After the Long Meeting Tuesday morning, there was a Shorter Meeting in the afternoon, and within ten minutes, in discussing consecutive agenda items, my colleagues and I heard two totally different messages. There’s a new Important Mandate – a really good idea, I think – requiring some CPR training for all students before they graduate, effective with our current junior class. Powers That Be, it seems, kept promising that they’d get around to sending somebody out to do the training. But that hasn’t happened, of course, and More Local Powers thought it might be prudent to go ahead and do the training now, avoiding a last-minute rush – and potential disasters for students who didn’t complete the requirement. But here was the question: since teachers don’t have to be trained in CPR in These Parts, who would deliver the training? Good news had just come from On High: you don’t have to know CPR to give the informational training, and that could be done at a separate time from the hands-on work. So, in a few weeks, Ms. X and Mr. Y will be teaching something they don’t know.
The other agenda item had to do with planning and preparing for the new semester. Remember, Someone said, that you do need to think about what you’re teaching and make sure you understand those concepts, especially if the curriculum has changed and new items have appeared.
And nobody seemed to notice the mixed messages.
But as I think about it, I wonder if the messages were really mixed after all. The 20th-century educational paradigm requires teachers and schools to filter and dispense factual and procedural knowledge, but it doesn’t require understanding – or even long-term recall – by school, teacher, or student. As long as you do well on the test, that’s the important thing, and you can do well on the test by last-minute cramming. In a heartfelt blog post that George recently shared on Google+, the author seems to long for those vanished days when teachers were “the keepers of important knowledge and insight,” when they would “give an account of the transformative power of reading” something important for the first time.
When exactly were those vanished days, I wonder – and so did several other folks who commented on the Google+ thread? And why would somebody other than the reader need to give an account of the experience of reading something? Lead a discussion, perhaps, or provide some background or enhance the experience – those are things good teachers routinely do when their students read important, challenging texts. But give an account of the reading experience? I hope I’ve misunderstood the author, who seems like a thoughtful, caring teacher. But what I took away from that phrase is a terrible arrogance – a notion that The Teacher somehow provides the experience, pouring it into the heads of students incapable of experiencing things for themselves. Mr. Adams, the author of that blog, at least assumes that the “teacher standing in front of the classroom” will have the knowledge and experience he or she is to provide. But in a transmission model like that, it’s really not necessary – and that’s why there are Teachers’ Annotated Editions of textbooks, pre-made PowerPoints, and helpful “publishers’ tests” and test-creation software.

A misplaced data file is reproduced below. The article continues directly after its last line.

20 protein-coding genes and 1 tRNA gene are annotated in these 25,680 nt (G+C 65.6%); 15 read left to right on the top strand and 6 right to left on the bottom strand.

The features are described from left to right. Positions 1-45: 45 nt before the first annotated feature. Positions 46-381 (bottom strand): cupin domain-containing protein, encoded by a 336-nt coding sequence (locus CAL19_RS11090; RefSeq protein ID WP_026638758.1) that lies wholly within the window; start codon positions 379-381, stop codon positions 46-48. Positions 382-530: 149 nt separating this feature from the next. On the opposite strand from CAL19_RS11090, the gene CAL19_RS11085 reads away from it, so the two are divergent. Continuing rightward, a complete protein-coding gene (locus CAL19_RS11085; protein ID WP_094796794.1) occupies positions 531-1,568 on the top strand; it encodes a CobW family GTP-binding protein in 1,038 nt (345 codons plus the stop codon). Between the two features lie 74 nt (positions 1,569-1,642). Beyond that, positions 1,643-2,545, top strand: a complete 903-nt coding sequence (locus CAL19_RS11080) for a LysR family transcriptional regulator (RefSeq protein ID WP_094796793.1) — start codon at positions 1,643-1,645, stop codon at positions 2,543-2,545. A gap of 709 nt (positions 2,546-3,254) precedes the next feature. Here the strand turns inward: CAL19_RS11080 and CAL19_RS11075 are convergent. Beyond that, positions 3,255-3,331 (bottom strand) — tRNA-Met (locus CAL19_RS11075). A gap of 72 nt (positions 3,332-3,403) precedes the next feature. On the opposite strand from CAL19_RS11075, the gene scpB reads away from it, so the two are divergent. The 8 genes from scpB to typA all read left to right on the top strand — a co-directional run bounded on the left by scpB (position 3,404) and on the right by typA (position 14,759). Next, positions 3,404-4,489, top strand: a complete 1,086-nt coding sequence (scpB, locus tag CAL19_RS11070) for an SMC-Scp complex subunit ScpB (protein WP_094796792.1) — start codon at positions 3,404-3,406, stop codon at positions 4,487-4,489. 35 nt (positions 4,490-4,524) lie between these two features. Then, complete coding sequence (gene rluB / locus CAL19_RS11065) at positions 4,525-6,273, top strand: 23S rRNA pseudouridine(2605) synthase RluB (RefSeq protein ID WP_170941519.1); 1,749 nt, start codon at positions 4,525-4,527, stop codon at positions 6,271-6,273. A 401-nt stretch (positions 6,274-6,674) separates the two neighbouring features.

We won’t be transmitting any knowledge in the Latin Family today. The Latin I class will be firming up its knowledge and understanding of some basic actions and classroom objects through a direct-comprehension activity in small groups, and then – after we practice saying the words and noticing the patterns of the Restored Classical sound-symbol system – we’ll be building “The World’s Largest Timeline,” placing as many important events as we can in chronological order and looking for patterns and connections with “Roman stuff.” The information is either already there, from World History classes we’ve taken, or easily accessible online; what matters is the synthesizing and the creation, the analysis of the raw information and its transformation into meaning. The upper-level classes will be finishing off their Cumulative Vocabulary Review Thing, which called for classifying words into various categories (we’re almost done, but need a few more minutes today) and then graphically showing connections among as many familiar words as possible. There again, the information is out there, easily accessible to anyone with an Internet connection. What matters, once again, is making meaning … and, with all respect to Mr. Adams and his heartfelt blog post, that’s not something you can do for someone else.
Making meaning happens individually, but it also happens in community – and that’s one reason why we’re starting out as we are, building a joyful learning community from the very beginning. It’s hard, of course, because Ms. X and Mr. Y are busy studying up on the material or, if they’re “too busy” with “too much to cover,” delivering the content, textbook in hand, information transfer the only goal. But as we move ever further away from a world where transferred and forgotten information is enough, ever closer to a world we can’t yet imagine, I don’t see any other way forward besides learning community. And on this chilly morning, with these still-eager groups of learners, that seems to be enough. If nothing else, I hope the message is less mixed than the ones I got on Tuesday!
I wonder what new insights and discoveries we’ll make together today!